If plans succeed and Anaklia becomes a major logistics hub, Akhvlediani and his partners hope to also turn it into a regional financial center. “Our vision is to eventually transform Anaklia into a special administrative zone, into a chartered city, which, would not only host the port and the FIZ but would be a financial and banking center for the region and potentially beyond,” the CEO explains.

Georgia’s web of free trade agreements — the DCFTA with the EU being one of many — were also highlighted as a key advantage by Dong Yan, a doctoral candidate at the University of California, Los Angeles who focuses on Chinese interests in the South Caucasus and Central Asia.

In an interview with The Diplomat, Yan said that Georgia’s business-friendly environment is also important for attracting Chinese companies. “In terms of business-friendly institutions, Georgia is doing much better than Iran, Russia, or Turkey, and for that matter China as well,” Yan said. “[…]Although large-scale state-owned entities might admittedly overlook Georgia at times, private Chinese businesses represent quite another matter.”

The new port in Anaklia is expected to divert some traffic away from Poti, which lies about 70 kilometers down the coast. Poti still aims to help drive Georgia’s economic growth, however. The town is the site of another major infrastructure deal currently being negotiated.

This January, the China Energy Company Limited (CEFC) became the latest Chinese company to make a major investment in Georgia when it agreed to purchase 75 percent of shares in the Poti Free Industrial Zone.

“We’re planning some big investments in the Poti FIZ. It’s one of our key projects in Georgia,” said Tina Pichkaia, assistant to CEFC’s chief representative in Georgia. Pichkaia declined to comment on the company’s big picture for the country, but said that numerous other initiatives are under consideration.

Located on Georgia’s Black Sea coast — a place that promises easy access to European shipping lanes — the Poti FIZ provides another base for tax-free production. The 300-hectare zone opened in 2011 and has housed companies producing everything from wood products to IT services.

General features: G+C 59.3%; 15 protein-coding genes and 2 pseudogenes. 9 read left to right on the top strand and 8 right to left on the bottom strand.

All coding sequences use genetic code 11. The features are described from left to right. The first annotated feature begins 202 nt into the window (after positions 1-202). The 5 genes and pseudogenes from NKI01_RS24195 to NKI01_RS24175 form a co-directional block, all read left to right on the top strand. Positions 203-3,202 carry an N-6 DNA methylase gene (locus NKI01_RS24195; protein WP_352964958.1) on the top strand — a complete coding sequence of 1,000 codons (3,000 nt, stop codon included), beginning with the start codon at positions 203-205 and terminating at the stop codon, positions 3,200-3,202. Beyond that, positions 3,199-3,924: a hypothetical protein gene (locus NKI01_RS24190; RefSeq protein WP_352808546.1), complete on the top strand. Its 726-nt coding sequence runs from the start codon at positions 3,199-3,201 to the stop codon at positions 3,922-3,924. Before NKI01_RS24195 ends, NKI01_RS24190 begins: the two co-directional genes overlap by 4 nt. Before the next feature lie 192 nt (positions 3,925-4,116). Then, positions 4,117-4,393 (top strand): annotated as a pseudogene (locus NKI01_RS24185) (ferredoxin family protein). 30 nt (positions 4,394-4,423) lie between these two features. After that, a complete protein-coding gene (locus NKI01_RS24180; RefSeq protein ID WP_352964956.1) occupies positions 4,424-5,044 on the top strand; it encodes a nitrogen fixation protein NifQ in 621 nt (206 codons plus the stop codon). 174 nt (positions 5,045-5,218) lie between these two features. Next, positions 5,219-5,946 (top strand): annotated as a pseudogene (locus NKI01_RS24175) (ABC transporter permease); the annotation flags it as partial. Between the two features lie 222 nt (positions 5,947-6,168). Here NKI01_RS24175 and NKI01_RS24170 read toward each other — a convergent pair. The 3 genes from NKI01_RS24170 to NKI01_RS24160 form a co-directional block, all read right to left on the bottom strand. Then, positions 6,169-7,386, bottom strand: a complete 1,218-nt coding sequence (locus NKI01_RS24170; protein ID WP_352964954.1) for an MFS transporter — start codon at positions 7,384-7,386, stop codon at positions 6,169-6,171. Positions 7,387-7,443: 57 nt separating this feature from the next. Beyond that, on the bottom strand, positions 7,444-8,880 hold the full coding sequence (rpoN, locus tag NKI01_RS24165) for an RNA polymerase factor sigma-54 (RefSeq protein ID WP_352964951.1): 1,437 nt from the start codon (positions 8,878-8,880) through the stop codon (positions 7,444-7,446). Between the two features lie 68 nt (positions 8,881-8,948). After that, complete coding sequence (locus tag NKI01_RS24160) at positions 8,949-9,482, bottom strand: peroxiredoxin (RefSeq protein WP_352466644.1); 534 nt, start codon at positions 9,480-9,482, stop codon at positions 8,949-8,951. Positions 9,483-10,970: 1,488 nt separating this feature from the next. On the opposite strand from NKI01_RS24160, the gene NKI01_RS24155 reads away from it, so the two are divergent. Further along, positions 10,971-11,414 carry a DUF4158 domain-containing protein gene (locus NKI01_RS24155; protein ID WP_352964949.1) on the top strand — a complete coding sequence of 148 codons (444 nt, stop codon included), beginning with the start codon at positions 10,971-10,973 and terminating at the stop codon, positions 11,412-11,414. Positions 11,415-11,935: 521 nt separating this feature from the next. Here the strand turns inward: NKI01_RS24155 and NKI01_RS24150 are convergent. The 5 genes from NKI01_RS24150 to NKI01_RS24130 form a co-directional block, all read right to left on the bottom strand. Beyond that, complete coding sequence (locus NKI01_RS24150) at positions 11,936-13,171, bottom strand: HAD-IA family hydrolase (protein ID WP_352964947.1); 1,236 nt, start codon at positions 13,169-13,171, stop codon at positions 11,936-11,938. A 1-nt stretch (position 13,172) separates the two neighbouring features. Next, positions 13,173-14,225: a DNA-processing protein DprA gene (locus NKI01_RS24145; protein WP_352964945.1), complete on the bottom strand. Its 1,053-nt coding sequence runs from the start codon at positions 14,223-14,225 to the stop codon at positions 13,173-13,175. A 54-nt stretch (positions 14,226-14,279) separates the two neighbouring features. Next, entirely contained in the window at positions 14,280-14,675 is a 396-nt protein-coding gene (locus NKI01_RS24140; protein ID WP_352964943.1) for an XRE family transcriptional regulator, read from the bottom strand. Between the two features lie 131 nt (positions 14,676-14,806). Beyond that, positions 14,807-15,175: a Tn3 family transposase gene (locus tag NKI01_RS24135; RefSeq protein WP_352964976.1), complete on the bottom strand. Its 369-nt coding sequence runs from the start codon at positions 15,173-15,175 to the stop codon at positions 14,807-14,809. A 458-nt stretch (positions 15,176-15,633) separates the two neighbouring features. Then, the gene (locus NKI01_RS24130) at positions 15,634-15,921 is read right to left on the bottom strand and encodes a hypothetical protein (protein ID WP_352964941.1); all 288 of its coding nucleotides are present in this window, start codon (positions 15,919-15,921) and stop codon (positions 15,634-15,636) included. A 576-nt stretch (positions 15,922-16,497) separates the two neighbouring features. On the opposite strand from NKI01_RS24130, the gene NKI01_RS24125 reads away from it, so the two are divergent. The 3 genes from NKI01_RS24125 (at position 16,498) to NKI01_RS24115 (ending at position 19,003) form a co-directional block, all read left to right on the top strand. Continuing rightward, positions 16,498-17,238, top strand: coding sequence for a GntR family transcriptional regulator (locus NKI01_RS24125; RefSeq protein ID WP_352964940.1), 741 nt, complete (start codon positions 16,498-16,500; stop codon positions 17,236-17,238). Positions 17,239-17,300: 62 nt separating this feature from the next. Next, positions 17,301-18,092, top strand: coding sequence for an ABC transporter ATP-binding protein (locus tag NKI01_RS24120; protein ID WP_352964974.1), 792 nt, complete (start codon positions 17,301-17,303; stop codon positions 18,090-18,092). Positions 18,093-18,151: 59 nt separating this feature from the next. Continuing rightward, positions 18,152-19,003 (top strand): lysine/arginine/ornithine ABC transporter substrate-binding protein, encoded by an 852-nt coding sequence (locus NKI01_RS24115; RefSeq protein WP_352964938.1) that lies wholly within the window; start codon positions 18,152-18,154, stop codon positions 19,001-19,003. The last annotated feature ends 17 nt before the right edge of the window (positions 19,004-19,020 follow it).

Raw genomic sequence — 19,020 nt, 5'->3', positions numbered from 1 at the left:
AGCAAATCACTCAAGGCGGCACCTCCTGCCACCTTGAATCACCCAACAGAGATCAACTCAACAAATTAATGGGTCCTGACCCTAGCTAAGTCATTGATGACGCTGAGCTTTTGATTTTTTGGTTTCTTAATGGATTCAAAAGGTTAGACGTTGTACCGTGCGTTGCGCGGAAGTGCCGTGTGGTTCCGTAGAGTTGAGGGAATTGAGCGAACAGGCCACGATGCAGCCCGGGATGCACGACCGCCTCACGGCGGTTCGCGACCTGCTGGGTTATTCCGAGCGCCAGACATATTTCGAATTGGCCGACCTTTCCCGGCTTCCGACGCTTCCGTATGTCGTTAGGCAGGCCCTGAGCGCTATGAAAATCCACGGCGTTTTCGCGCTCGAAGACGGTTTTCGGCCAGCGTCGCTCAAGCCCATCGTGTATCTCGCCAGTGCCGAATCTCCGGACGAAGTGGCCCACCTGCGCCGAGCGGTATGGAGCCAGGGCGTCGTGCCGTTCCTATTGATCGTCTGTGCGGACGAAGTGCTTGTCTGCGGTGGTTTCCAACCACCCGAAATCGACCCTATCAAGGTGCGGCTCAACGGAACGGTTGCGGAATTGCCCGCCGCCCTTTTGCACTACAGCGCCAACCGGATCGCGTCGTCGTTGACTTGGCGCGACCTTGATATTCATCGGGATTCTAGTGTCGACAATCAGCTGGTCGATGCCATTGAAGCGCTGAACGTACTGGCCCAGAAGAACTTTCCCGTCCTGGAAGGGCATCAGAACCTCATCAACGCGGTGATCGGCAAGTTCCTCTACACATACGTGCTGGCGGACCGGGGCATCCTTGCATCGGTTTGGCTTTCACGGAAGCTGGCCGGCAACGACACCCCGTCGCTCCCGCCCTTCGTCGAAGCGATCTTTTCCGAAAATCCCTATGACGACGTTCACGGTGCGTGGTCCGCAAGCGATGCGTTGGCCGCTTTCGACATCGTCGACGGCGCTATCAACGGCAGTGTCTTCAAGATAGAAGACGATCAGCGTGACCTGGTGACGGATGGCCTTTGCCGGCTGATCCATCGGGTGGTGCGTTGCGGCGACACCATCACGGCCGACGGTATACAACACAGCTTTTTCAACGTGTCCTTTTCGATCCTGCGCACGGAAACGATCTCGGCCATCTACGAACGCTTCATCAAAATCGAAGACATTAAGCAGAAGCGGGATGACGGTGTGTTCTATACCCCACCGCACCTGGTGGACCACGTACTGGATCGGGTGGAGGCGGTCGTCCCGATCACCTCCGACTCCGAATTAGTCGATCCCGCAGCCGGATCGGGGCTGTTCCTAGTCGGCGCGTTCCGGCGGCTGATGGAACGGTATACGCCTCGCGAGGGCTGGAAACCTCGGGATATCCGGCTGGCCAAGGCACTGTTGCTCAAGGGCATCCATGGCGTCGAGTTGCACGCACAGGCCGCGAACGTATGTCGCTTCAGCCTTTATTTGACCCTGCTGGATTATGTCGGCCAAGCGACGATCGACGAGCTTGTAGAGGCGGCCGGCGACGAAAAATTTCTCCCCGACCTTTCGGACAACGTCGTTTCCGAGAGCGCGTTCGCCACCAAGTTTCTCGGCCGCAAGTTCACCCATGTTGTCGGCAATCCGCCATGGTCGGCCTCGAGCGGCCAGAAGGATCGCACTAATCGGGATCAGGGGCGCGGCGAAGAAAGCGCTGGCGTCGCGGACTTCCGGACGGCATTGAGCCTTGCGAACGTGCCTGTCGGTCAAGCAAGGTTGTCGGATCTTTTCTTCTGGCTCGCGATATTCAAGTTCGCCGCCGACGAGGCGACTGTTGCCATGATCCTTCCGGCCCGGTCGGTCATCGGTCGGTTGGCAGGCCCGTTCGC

CEFC signed a memorandum of understanding with Georgia’s Ministry of Economy and Sustainable Development on January 19. Under the agreement, CEFC will further develop the FIZ by sharing its practices and technologies, and it will work to attract investments in processing, modern technology, warehouse management, and logistics.

CEFC has offices in 11 countries and its total 2015 revenue topped RMB 263.1 billion ($38.1 billion). Government officials gush about its potential to spur new production at the FIZ.

“Given its experience, performance, and expertise, CEFC China Energy Company Limited can make a tremendous contribution not only to the development of the Poti Free Industrial Zone, but to the strengthening of Georgia as a transport and logistics hub,” read a statement from the Georgian prime minister’s office.

The government made its plans clear with regard to the project: the goal is to “encourage the realization of the potential of the New Silk Road through implementation of joint initiatives.”

From 2009 to 2016, the FIZ was 100 percent owned and operated by RAKIA Georgia Free Industrial Zone LLC, a subsidiary of the United Arab Emirates-based RAK Investment Authority. RAKIA divested from the FIZ in October 2016, returning 85 percent of its shares to the government in exchange for being released from its investment obligations.

When contacted by The Diplomat, RAKIA confirmed that it still owned 15 percent of shares in the FIZ. Its representative declined to comment on whether that would continue once the deal is finalized between CEFC and the government.

Building a new port at Anaklia and injecting new blood into the Poti FIZ should boost Georgia’s economy. But as Yan made clear, the country still has a lot of work to do. “Georgia needs to make its institutional advantages more widely known in Chinese business circles. It might be a good time to launch a publicity campaign aimed at private Chinese businesses.”

This year is shaping up to be a milestone for Georgia’s quest to become a key component of China’s “One Belt, One Road” initiative. Major investments in its port infrastructure and industrial capacity will make the country more attractive as a gateway between East and West.

That isn’t enough, however. Georgia needs to put its name out there, as well.

*A previous version of this article incorrectly stated that the China-Georgia FTA has already been signed.

Joseph Larsen is an analyst at the Georgian Institute of Politics in Tbilisi. He focuses on political and economic trends in the South Caucasus and the wider Black Sea region.